6

I think the last time I played this was 2-3 years ago, on my old computer, but I think I got it closer to 8 years ago, in some sort of software bundle, involving being a new superhero working their way up the ranks. The gameplay involved colored spheres on a hexagonal grid where you drew lines through them using the mouse. I think there were three colors, corresponding to three attributes (Strength, Mental, and Magic, maybe?) and there were occasionally "special" spheres that had additional effects, or which could not be used in a line. There were "job/training" tasks where you were just competing against a time or move limit to gain money or increase your stats, and combat ones, where I think you were accruing energy to fire off your attacks and defenses, taking turns. As you got stronger, you got access to training/work facilities that gave a higher reward, but there was also a degree to which your experience at a facility boosted your gains, so there was a tradeoff on when you "moved on". Combat encounters involved either intercepting a figure roving around the map (which I think was accompanied by a siren sound effect) which usually involved fighting one person, or "maze" setups where you had a grid of squares where you advanced through them one by one, sometimes fighting someone on a square. There was a time limit in the game, where you had to defeat the villain in a certain amount of days, and I think time both progressed real-time while playing, and also in chunks during going to work/training/encounters. I think that, at all times, losing a combat just meant lost time, and sometimes having to re-enter one of those maze battles. In general, the game was pretty tongue-in-cheek about how ridiculous superheroes can be, looking in from the outside.

At the very start of the game, you gain powers and pick your gender, name, and I think which of the three elements you focus on. There was a Rock-Paper-Scissors element to the three elements, so you couldn't really afford to focus on just one, and parts of the game got easier or harder depending on whether you were targeting the correct element. Foes and allies were represented with static images and text, no voiceovers. After getting your powers, you are mentored by "The Wizard" or someone named like that, which was a Caucasian man, I think wearing a stereotypical robe and pointed hat, with a long grey beard. I think that, as the story progressed, you uncovered some sort of corruption, maybe involving villains posing as heroes, or heroes being brainwashed into being villains.

I remember that, when I played, I found the Mental powers most useful, because one of the powers, not too far in the game, had a "Stun" chance, which could sometimes lock your opponent into being unable to do anything as you kept accruing enough energy to restun them. I also remember most of the defensive powers as not being very useful since it took an action to raise defenses that didn't last long, and seldom soaked all of the damage. The only other thing I remember about distinctive combat bits was that you often ran into non-powered criminals who only had Physical attacks involving guns and knives.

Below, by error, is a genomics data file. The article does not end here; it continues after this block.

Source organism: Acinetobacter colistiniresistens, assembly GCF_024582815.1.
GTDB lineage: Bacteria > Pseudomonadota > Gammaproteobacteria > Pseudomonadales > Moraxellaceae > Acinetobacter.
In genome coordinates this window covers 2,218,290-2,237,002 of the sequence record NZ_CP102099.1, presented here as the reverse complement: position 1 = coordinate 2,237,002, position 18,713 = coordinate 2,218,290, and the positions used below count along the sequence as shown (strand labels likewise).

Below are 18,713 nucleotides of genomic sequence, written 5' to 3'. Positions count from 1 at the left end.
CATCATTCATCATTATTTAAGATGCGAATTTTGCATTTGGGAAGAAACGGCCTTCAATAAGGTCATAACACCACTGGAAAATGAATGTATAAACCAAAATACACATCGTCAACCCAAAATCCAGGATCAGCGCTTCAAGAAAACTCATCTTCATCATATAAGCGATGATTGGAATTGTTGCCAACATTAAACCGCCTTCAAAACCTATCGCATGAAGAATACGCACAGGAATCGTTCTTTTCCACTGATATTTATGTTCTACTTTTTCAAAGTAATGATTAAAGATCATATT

The mobile Android version, which I think I checked out, but didn't purchase, involved more of a Match-3 gameplay. Not certain if it had the same storyline.

1 Answer 1

4

It looks like you are probably thinking of Spandex Force: Champion Rising, which was released on Steam in 2015 and on mobile sometime before that.

From the Steam description (emphasis mine):

What kind of hero will you be? In Spandex Force: Champion Rising you take control of an everyday citizen struggling to become a true superhero, with the dubious aid of the pompous Blizzard Wizard. Create your own hero, train your superpowers and battle crooks and villains in this tongue-in-cheek hex based match-3 RPG.

In you quest you will encounter supervillains, evil robots, corrupt government officials and heroes in need of anger management training - and much more. And who is the shadowy figure that Blizzard Wizard has been seen conspiring with? Solve the mystery by finding all the secrets in Vigilance Valley!

Several of the reviews mention a time limit. From the top review at the moment:

Overall a fun game, but the main mission does have a 30 day in game time limit.

The screenshots clearly contain colored spheres on a hexagonal grid:

A screenshot from Spandex Force: Champion Rising showing the player creating a combo and game text saying "Awesome!"

While the game was removed from the Google Play Store sometime after 2016 and its original website is down, it is also still available on itch.io.

I found the game at the bottom of the first page of my search results for superhero wizard match elements site:steampowered.com

3
  • 1
    Huh. I found it on my Steam account and I'm pretty sure that they changed the mechanics to match the phone game because it was not Match-3 before.
    – FuzzyBoots
    Commented Jul 6, 2022 at 2:26
  • Yeah, it looks like one review mentions that they might have replaced the game with a new version.
    – anon
    Commented Jul 6, 2022 at 2:32
  • Eyeh, and based on the discussions, apparently that may have broken the Steam achievements because they replaced it with a version that doesn't have the multiple endings.
    – FuzzyBoots
    Commented Jul 6, 2022 at 3:08

Your Answer

By clicking “Post Your Answer”, you agree to our terms of service and acknowledge you have read our privacy policy.

Not the answer you're looking for? Browse other questions tagged or ask your own question.